Another route—into the Spanish cities of Ceuta and Melilla on the Moroccan mainland—has been effectively sealed off with higher and more deadly fences. As a result, the number of undocumented workers trying to enter the enclaves has dropped from about 47,000 in 2000 to fewer than 10,000 in 2004. At the end of 2005, European television news reports were full of images showing bloody and battered migrants attempting to scale the fences. The French-based Doctors Without Borders estimates that 6,300 refugees have perished in such efforts.
Since 2005, the Spanish Socialist Workers Party (PSOE) government has pressured the Moroccan authorities to tighten border and coastal patrols. On the initiative of the EU, a border force of almost 11,000 soldiers and police has been created.
More recently, Spain began applying the same pressure to Morocco’s southern neighbour, Mauritania. Joint naval patrols are being carried out to seal off the port of Nouahibou, and help has been offered to set up detention centres in the country to hold refugees expelled from the EU.
The arrival of 1,500 undocumented workers in the Canary Islands from Senegal in the first two weeks of May provoked a hysterical response in the right-wing Spanish media and opposition Popular Party (PP), which was then echoed by the liberal press and the PSOE government.
PP General Secretary Ángel Acebes complained that Spain’s borders had become “sieves,” letting though thousands of illegal immigrants, and that “the crimes being committed in people’s homes are related to the criminals who traffic in human beings.” He blamed the PSOE government for allowing another 1 million “illegal immigrants” to enter the country a year after it had granted an amnesty to 700,000 undocumented workers. The PSOE has used the amnesty to regularise the supply of cheap labour and increase its tax revenues.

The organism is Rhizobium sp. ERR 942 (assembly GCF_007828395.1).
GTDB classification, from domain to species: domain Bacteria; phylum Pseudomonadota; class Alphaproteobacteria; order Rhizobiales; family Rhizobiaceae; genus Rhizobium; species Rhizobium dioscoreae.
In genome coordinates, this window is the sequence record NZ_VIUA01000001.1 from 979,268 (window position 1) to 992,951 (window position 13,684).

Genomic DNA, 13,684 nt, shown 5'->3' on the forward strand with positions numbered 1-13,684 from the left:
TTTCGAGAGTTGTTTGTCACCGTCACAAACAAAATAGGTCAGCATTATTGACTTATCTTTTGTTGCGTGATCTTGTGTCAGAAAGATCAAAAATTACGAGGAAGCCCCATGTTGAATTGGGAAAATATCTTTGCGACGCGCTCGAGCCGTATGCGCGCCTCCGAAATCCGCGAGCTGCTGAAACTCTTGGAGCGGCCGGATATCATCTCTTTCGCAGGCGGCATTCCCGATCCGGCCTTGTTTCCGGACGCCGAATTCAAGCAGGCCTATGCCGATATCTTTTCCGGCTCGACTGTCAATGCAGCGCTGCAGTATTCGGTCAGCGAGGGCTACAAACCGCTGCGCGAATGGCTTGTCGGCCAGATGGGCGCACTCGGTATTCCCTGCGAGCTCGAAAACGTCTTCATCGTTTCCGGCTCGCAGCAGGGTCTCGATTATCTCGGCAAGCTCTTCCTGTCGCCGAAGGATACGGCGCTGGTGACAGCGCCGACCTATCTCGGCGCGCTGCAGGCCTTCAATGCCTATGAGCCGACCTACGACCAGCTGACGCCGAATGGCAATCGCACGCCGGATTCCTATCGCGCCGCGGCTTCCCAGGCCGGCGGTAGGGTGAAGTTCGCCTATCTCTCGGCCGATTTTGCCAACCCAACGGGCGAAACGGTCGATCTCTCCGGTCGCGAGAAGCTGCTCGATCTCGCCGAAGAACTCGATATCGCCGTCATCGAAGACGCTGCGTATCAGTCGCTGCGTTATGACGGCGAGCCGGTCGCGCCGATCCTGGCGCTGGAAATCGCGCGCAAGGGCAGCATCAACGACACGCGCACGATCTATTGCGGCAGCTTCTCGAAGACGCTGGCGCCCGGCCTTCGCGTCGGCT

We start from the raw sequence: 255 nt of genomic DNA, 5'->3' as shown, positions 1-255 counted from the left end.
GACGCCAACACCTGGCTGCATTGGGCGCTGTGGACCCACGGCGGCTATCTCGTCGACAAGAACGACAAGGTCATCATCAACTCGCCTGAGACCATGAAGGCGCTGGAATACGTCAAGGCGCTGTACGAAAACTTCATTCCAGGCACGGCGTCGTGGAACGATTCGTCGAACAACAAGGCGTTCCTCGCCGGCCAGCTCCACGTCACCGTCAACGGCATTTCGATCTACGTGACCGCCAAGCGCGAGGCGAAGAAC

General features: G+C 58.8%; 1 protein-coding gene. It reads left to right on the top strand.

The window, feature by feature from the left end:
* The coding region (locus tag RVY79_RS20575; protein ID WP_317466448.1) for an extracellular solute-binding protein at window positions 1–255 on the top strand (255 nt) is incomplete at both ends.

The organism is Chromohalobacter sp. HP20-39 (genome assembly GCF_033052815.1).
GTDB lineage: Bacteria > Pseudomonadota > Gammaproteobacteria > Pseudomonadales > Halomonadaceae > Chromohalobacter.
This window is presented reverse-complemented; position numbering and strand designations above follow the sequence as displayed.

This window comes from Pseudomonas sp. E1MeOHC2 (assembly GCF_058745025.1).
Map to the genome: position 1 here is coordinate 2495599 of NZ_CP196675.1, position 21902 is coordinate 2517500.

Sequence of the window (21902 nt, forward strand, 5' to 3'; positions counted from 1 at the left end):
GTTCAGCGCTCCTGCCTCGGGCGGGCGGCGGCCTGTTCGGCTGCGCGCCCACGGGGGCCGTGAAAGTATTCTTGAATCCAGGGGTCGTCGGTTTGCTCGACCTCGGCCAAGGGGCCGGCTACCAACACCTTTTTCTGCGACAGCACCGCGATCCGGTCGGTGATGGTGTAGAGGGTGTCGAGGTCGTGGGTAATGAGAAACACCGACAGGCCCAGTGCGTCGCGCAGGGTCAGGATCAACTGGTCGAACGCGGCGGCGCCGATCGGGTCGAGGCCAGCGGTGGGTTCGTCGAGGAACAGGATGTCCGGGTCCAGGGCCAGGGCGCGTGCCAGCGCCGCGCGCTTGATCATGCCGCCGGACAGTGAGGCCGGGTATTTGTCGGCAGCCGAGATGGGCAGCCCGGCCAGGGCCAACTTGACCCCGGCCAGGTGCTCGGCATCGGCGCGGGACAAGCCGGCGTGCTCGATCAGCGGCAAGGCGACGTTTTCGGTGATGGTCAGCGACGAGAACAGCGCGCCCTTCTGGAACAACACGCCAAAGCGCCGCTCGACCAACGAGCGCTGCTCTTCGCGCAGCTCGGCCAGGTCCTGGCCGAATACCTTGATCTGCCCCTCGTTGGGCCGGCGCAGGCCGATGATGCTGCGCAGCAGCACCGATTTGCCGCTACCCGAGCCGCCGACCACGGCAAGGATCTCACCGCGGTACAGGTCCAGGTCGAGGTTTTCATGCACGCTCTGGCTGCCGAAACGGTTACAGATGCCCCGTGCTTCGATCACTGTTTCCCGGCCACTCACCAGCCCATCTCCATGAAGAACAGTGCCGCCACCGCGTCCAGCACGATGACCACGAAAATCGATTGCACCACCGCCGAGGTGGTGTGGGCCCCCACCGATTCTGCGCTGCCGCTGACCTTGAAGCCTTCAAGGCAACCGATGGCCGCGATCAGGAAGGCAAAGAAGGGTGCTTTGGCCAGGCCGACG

The Canary Islands’ regional president, Adán Martín, said that he would appeal directly to Spain’s King Juan Carlos for help in dealing with “the rising tide of illegal immigrants,” and called for a substantial extension to the 40-day detention period that is granted police to carry out investigations into the origins of the detainees.
The government answered these criticisms with reassurances that it had set aside €120 million to deal with the problem. It mounted “Operation Noble Sentry,” directing three navy ships, surveillance aircraft and spy satellites towards the Canary Islands. Spain’s interior minister, José Antonio Alonso, announced that the government had expanded the use of electronic surveillance systems to cover the islands.
Foreign Minister Miguel Ángel Moratinos met with ministers from 10 African countries and offered Spanish aid to train and employ people, if the governments agreed to guard their coasts and take back undocumented workers. Spain will open three new embassies, in Mali, Sudan and Cape Verde, and diplomats have begun missions in Gambia, Guinea, Guinea-Bissau, Niger, Senegal and Cape Verde.
These moves have also enabled Spain to extend its neo-colonial ambitions in the North African region and secure further energy sources. Big business is eager for access to African markets, especially the special economic zones, and for greater involvement in the rapid privatisation programmes in countries such as Morocco. A 1,430-kilometre-long gas pipeline from Algeria via Morocco to Spain has already been built, and exploration for oil has started in southern Algeria.